There’s been plenty of news out of East Austin lately regarding progress at the Plaza Saltillo TOD, but the general area’s identity remains one of funky bars and eateries. For those who might want to do an overnight, instead of taking an Uber home after a heavy night of drinking, a hostel is a lodging option that some prefer to a Motel 6 or sleeping on a friend’s sofa.
The recently-opened Native Hostel and Bar & Kitchen at 807 East Fourth Street is just that sort of establishment, and it was only a matter of time before another contender arrived on the scene
Misty Rocks Leasing LLC, an unlikely developer, is betting it can repeat the success of Native’s model with another new hostel in East Austin. According to state records, Misty Rocks is a Sugar Land-based equipment rental company, but this outfit has also taken the initiative of buying a small lot at the southwest corner of East Sixth and Attayac Streets.
The location’s proper address is 1221 East Sixth Street, placing it smack in the middle of the East Sixth Street business and entertainment district, surrounded by inviting dine-and-drink locales. Within a block’s walking distance is the Buenos Aires Café, the Way South Philly food truck, Bua Loy Thai Cuisine, Sputnik, and Licha’s Cantina.
This project, Inn Cahoots East Sixth Street Hostel, was designed by the architects at Studio8, who already have a substantial portfolio in the city. It’s been described in planning documents as a four-story building, and technically that’s correct — but the first level is really just a back-alley section on an uneven sloping tract where the laundry and storage facilities will be placed, along with some very limited parking.
According to an early state filing by the architect, this project was estimated to begin construction last August. Although months behind that schedule, the developer is now in the process of assembling a construction crew. There was an old single-family residence, circa 1900, on the lot, and Misty Rocks Leasing sought a demolition permit to knock it down. It was issued July 2016, according to city records.
The contractor, once selected, will be under orders not to obstruct the roads during SXSW. That’s good to know, because there are barricade plans to detour traffic from Sixth Street between Navasota and Waller Streets, and commuters can also expect to see “Road Work Ahead” signs on Attayac between Fifth and Seventh Streets.
The project was introduced to Development Services as a hotel with a game room and associated amenities — this one is more game than room. The total lot area is 0.15 acres, and the building footprint is 1,696 square feet. Total square footage, however, is 13,050 square feet.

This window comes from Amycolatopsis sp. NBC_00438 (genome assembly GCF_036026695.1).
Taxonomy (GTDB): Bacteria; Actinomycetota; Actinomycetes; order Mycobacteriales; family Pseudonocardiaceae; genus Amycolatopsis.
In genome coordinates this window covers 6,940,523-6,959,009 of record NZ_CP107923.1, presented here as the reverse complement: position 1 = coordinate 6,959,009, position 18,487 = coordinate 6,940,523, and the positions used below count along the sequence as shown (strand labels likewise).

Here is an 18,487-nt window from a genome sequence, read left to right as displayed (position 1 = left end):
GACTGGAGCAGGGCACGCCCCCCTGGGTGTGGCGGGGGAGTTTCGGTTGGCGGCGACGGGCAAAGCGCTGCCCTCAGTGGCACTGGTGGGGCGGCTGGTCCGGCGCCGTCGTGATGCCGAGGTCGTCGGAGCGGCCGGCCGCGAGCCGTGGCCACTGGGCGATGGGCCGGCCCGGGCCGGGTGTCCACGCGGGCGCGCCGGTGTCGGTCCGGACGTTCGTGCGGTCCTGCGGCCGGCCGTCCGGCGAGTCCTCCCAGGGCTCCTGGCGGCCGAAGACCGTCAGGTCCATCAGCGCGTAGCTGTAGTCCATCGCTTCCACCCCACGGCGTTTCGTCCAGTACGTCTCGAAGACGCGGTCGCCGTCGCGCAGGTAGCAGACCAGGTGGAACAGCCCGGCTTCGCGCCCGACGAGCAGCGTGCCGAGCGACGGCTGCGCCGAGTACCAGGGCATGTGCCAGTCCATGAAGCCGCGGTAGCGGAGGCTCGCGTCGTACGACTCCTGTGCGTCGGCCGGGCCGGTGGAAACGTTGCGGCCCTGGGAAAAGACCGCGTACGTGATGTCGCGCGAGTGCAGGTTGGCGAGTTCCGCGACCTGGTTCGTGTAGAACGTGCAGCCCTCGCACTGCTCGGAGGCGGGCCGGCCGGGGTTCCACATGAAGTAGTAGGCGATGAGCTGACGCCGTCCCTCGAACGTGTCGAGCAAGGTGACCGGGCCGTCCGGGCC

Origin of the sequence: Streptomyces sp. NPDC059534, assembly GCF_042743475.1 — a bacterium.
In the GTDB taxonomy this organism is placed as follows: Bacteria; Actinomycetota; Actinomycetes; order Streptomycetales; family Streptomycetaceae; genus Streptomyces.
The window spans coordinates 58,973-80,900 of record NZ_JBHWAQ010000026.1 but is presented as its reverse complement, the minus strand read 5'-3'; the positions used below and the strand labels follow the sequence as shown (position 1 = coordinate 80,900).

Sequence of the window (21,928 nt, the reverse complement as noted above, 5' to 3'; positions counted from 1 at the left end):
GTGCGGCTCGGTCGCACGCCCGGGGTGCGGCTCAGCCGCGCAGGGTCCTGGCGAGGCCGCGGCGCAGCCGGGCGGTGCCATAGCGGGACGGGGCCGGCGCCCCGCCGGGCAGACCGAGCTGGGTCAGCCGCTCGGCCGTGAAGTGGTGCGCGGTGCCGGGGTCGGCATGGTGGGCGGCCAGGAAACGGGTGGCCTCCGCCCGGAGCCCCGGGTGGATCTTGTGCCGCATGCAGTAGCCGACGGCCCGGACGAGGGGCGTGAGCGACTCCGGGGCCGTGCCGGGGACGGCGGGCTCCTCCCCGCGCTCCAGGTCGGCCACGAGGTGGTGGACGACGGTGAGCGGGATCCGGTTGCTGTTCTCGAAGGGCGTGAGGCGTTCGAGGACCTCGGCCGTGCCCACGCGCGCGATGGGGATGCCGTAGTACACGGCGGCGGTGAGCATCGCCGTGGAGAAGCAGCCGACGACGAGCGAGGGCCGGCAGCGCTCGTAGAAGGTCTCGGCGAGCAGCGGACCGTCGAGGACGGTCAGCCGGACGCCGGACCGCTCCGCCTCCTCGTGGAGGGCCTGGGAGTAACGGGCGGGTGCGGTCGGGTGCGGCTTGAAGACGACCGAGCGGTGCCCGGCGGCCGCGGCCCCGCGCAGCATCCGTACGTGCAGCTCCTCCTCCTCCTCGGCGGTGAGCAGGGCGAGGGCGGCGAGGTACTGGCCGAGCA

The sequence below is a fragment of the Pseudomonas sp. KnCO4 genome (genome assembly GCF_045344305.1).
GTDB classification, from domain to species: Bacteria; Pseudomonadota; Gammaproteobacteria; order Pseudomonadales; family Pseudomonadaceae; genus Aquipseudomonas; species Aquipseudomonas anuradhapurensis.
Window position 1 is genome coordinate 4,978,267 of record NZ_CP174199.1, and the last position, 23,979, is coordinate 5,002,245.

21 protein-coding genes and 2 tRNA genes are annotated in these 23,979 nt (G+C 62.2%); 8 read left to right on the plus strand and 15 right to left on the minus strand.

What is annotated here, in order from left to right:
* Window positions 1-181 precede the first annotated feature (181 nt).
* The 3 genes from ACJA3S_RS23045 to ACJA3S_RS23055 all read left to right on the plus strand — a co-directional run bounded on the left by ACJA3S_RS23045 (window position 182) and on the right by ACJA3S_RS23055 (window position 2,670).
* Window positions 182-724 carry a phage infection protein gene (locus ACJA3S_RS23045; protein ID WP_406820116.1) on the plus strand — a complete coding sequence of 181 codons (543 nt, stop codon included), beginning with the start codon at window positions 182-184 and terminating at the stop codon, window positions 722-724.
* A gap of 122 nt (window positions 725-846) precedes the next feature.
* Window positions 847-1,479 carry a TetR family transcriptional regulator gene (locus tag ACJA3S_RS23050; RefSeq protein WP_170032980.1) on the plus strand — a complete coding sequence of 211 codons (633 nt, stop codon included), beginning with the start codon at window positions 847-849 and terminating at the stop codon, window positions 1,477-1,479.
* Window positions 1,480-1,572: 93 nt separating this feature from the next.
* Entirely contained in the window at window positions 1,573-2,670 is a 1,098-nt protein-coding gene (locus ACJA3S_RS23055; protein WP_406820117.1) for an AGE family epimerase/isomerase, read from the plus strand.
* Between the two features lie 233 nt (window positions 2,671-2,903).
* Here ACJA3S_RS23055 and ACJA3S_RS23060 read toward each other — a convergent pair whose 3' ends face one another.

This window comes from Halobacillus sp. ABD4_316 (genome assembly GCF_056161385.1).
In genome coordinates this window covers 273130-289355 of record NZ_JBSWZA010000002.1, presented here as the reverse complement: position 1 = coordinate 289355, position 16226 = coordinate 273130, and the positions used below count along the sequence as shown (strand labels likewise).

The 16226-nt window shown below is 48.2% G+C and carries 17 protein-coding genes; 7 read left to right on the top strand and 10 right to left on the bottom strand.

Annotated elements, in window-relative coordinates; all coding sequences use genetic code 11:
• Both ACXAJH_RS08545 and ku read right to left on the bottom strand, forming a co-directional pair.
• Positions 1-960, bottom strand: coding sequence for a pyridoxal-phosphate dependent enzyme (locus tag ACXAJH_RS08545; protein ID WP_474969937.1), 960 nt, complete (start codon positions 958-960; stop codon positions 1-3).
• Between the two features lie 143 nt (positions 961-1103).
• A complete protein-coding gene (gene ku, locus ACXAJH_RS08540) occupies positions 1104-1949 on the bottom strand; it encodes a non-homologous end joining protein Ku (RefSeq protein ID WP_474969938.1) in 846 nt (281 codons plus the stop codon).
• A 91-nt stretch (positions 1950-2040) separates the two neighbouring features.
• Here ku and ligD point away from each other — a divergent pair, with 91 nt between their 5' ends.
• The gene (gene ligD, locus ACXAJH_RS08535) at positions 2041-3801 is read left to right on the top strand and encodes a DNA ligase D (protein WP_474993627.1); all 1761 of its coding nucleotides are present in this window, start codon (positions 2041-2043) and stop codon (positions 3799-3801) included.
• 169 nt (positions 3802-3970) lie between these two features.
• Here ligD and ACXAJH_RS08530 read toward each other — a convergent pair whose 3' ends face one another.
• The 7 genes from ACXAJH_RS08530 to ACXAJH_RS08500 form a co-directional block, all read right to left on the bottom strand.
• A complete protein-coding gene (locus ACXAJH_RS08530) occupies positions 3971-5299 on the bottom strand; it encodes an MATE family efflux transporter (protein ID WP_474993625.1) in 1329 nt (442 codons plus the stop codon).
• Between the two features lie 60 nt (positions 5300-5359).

The building concept is for a first-floor concrete podium above a slab on grade foundation, with wood frame construction at stories two and three. Above the third floor, Studio8 penciled in an open-air roof deck that guests can reach from a small enclosed roof lobby. The ground floor, as accessed from East Sixth Street, has a lobby in front and two social gathering spaces in back. The social spaces are divided by a movable partition, so they can be combined into one for larger gatherings.
The upper two stories are divided into five units with a total of 23 beds and plenty of bathrooms. There is a third indoor social space that is located to the rear. Studio8 estimated the project cost at $3.5 million. Once construction begins, it will take about seven months to complete.
InnCahoots has been designed with all the trendy variation tricks used to make big buildings look less imposing. It has the entire architectural palette of materials and line variations — an aluminum storefront glazing system with brick veneer facing Sixth Street, an exposed concrete masonry unit shaft wall at the corner, cementitious lap siding on the upper levels, and limestone masonry above the foundation on the lengthwise (north-south) elevations.
This hostel is going to be across Attayac Street from the 1305 East Sixth Street Apartments. That’s significant, mostly because the architectural styles couldn’t be any more different, so there’s going to be a stark contrast at the intersection once the new building delivers. The 1305 building is larger in area, albeit shorter by one floor — and it’s all green stucco, except for the windows.